Your browser is no longer supported

For the best possible experience using our website we recommend you upgrade to a newer version or another browser.

Your browser appears to have cookies disabled. For the best experience of this website, please enable cookies in your browser

We'll assume we have your consent to use cookies, for example so you won't need to log in each time you visit our site.
Learn more

Holding back the waves

Ports and harbours West Bay, Dorset

West Bay harbour is being rebuilt to stop it from crumbling into the sea.

Ruby Kitching reports from Dorset.

West Bay harbour in West Dorset was in a sorry state when the last century closed.

Three hundred years of battering from waves off the English Channel had taken their toll, with much of the town's protective shingle beach stripped away and its 18th century breakwater piers patched so many times that they were considered beyond repair.

Vicious storms in 1995 were the final crunch, prompting West Dorset District Council (WDDC) to take on the challenge of completely rebuilding the harbour and sea defences. The harbour is now a frenzy of construction activity, with a new pier nearing completion as the old west pier is dismantled. West Port harbour's east pier is being strengthened.

Contractor Costain and consultant Gifford are working on the £16.8M design and build contract to redevelop West Bay and enhance its sea defences.

The scheme was drawn up by WDDC with consultant Posford Haskoning.

West Bay harbour's original twin piers date back to 1740. Both had been strengthened using sheet piles, but further work was called for. With each repair job the navigation channel between the piers became fractionally smaller, finally leaving no margin for further strengthening work.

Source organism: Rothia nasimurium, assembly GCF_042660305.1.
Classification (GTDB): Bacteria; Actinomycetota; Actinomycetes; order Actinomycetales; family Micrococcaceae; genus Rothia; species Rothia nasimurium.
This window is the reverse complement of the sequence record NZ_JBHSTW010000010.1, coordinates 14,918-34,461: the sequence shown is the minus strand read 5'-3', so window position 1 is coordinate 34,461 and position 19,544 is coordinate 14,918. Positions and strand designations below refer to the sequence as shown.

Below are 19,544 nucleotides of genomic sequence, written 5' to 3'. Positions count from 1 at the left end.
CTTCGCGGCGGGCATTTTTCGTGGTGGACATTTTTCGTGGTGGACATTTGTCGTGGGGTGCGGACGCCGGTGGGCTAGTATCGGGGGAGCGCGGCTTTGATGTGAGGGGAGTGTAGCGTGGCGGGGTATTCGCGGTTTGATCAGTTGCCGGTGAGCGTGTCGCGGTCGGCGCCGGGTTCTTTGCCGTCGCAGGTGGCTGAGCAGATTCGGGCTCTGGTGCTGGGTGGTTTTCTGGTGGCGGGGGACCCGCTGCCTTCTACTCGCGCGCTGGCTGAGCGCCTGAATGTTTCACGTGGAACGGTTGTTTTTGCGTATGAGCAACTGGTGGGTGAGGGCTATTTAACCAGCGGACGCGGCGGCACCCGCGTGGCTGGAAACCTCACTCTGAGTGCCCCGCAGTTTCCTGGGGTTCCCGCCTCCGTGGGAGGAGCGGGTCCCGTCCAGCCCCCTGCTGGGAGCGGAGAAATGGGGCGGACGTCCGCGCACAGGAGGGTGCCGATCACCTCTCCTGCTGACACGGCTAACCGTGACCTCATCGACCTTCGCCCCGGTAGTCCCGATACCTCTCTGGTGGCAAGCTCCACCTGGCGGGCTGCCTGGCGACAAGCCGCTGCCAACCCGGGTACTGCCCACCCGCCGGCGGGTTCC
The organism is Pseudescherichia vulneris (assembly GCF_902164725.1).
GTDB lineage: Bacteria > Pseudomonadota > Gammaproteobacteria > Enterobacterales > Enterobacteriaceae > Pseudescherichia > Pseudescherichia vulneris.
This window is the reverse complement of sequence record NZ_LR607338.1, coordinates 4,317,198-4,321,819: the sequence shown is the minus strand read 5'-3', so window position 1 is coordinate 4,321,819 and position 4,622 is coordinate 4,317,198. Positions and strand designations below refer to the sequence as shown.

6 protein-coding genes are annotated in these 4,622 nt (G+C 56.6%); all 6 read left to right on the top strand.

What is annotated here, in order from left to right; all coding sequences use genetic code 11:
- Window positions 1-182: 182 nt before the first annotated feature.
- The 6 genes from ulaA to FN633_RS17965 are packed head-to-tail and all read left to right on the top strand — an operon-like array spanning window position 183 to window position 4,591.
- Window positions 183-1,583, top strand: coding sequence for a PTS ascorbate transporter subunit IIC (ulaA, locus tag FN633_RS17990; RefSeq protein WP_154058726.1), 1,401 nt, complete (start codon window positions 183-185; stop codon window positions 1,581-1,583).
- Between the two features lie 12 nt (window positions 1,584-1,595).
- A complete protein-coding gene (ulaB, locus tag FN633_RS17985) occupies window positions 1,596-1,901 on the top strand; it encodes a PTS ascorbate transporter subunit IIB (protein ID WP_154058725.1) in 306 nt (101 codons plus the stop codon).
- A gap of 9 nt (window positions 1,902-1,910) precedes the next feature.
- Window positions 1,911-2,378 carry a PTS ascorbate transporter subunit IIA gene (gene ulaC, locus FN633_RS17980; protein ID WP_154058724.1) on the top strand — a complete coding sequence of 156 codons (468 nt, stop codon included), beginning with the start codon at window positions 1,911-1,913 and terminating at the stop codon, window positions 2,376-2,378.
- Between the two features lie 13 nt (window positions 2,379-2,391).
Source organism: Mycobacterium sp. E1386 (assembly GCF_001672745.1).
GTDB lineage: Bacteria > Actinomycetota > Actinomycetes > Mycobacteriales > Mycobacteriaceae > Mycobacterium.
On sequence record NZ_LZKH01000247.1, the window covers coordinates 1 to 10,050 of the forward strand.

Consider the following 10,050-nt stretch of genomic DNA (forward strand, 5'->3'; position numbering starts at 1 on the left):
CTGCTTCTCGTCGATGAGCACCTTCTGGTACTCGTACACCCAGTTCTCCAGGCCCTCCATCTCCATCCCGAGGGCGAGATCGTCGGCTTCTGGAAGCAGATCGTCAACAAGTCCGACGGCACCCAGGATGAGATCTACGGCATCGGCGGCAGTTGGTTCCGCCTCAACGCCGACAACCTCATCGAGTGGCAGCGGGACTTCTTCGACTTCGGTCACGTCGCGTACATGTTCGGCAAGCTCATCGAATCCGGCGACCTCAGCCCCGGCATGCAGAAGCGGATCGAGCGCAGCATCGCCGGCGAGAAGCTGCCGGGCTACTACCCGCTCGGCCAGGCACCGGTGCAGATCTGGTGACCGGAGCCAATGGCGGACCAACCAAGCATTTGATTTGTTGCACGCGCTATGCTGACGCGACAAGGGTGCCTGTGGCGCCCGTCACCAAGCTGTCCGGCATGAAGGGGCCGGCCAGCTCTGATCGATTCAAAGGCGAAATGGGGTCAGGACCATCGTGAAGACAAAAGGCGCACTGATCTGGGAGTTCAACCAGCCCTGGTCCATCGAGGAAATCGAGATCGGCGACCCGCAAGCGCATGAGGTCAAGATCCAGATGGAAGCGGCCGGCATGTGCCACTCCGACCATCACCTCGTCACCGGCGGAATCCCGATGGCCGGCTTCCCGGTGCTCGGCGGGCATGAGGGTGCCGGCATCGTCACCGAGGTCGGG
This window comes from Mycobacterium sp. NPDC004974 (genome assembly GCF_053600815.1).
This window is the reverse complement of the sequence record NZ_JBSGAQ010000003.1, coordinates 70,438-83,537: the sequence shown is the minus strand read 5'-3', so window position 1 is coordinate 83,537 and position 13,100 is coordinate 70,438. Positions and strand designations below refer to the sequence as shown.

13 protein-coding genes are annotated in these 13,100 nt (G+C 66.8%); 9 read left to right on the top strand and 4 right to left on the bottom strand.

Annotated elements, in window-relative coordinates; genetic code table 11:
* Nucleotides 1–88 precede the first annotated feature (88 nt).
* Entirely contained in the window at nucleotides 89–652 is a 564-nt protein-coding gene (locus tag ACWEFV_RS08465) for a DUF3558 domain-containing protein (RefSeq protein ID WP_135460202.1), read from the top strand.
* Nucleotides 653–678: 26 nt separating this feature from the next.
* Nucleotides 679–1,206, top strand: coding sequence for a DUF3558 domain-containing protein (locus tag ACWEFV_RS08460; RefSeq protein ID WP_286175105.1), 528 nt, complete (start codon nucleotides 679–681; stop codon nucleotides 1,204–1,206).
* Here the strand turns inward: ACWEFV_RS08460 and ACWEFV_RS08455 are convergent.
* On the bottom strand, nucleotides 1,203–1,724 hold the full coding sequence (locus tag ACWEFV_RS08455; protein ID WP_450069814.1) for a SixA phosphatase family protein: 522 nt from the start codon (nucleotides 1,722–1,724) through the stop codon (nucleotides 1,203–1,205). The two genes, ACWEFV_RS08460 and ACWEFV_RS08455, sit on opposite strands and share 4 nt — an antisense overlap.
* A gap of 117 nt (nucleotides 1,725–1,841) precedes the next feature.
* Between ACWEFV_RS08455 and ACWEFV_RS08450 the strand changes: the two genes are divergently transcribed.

Reconstruction of the west pier will increase the width of the navigable channel, at the same time delivering increased harbour capacity. The 240m long pier is being built using a cellular construction method so it can be built in stages. Each cell is 28m wide by 29m long, and is made up of sheet piled walls driven into a clay stratum 6m below the seabed.

Divers have placed tie rods between the sheet piles to resist loads imposed by gravel infill.

Cells take 15 days to complete, says Costain project manager Phil Risbridger, but there are rarely 15 consecutive days of good weather in West Dorset.

'We've got very harsh environmental conditions here, ' confirms Gifford principal engineer Nick Clarke.

Offshore construction can only take place between April and October when there is least chance of adverse weather stopping work.

Shoreside construction has taken place over winter months.

Granite and rock armour for two new groynes and for the outer faces of each pier is being delivered to site by barge.

Rebuilding West Bay harbour began in April 2002, but by autumn the construction programme was thrown into doubt. Investigations revealed that sheet piles installed around the east pier were much shorter than originally thought.

It appeared the east pier could become unstable if it was exposed to wave forces while the west pier, which shields it from the heaviest seas, was being demolished and rebuilt.'A lot of effort had gone into the details of the west pier because it was going to be constructed first, and we just assumed that the east pier would remain standing, ' says Clarke.

The solution was to build the new west pier while strengthening the east pier and only then demolish the old west pier.

The whole scheme is designed for a 1 in 200 year storm and has a 50 year design life.

West Bay harbour is due for completion in December.

Have your say

You must sign in to make a comment

Please remember that the submission of any material is governed by our Terms and Conditions and by submitting material you confirm your agreement to these Terms and Conditions. Please note comments made online may also be published in the print edition of New Civil Engineer. Links may be included in your comments but HTML is not permitted.